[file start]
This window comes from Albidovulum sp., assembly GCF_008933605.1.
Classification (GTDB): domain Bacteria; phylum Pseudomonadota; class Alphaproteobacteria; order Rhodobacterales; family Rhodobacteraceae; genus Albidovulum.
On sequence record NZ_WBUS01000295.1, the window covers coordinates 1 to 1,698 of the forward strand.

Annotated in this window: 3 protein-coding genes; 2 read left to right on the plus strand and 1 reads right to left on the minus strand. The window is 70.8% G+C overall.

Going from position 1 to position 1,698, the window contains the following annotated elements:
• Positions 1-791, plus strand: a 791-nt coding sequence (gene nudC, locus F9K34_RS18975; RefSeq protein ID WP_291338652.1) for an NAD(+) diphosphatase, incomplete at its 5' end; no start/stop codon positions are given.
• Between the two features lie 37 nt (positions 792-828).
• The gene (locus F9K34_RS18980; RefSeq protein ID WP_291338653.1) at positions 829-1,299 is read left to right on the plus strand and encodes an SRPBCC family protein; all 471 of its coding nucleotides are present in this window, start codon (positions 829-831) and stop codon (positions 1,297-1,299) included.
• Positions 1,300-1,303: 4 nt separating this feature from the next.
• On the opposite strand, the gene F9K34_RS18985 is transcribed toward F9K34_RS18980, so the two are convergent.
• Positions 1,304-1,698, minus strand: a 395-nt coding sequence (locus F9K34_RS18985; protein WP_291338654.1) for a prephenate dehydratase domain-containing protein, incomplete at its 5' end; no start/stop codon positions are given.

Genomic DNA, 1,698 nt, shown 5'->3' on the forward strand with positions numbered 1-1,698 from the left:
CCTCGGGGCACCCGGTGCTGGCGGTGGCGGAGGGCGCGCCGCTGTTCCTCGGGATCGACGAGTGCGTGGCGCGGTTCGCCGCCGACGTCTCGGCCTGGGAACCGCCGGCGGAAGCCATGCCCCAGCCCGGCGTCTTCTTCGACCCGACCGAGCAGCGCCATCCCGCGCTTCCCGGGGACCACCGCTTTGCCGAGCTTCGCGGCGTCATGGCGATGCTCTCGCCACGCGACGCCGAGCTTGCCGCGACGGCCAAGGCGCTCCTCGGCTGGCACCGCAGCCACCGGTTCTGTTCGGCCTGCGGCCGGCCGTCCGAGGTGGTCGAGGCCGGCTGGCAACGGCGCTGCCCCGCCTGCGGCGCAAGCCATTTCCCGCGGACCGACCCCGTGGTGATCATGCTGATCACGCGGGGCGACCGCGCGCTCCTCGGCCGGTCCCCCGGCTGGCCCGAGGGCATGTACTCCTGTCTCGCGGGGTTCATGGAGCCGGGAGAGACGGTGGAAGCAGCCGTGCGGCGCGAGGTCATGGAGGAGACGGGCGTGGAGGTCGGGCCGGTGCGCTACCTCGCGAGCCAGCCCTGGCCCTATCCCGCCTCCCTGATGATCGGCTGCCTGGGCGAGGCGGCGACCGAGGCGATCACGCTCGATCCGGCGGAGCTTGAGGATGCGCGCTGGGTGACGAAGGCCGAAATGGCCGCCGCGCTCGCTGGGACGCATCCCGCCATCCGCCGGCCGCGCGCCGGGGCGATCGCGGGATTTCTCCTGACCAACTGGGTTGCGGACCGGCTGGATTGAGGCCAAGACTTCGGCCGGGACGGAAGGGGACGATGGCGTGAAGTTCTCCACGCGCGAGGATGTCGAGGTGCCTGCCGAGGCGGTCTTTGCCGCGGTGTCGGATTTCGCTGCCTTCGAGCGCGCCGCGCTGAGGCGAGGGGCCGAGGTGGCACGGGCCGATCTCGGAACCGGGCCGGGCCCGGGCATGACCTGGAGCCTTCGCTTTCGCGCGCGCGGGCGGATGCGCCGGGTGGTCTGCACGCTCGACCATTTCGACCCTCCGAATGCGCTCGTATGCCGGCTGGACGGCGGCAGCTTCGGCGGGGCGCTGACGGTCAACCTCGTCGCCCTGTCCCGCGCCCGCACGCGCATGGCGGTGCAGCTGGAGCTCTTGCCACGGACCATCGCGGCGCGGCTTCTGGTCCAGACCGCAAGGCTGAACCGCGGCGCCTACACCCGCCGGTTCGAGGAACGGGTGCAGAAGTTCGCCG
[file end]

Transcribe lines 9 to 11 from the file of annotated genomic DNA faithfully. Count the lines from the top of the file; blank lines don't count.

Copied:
• Positions 1,300-1,303: 4 nt separating this feature from the next.
• On the opposite strand, the gene F9K34_RS18985 is transcribed toward F9K34_RS18980, so the two are convergent.
• Positions 1,304-1,698, minus strand: a 395-nt coding sequence (locus F9K34_RS18985; protein WP_291338654.1) for a prephenate dehydratase domain-containing protein, incomplete at its 5' end; no start/stop codon positions are given.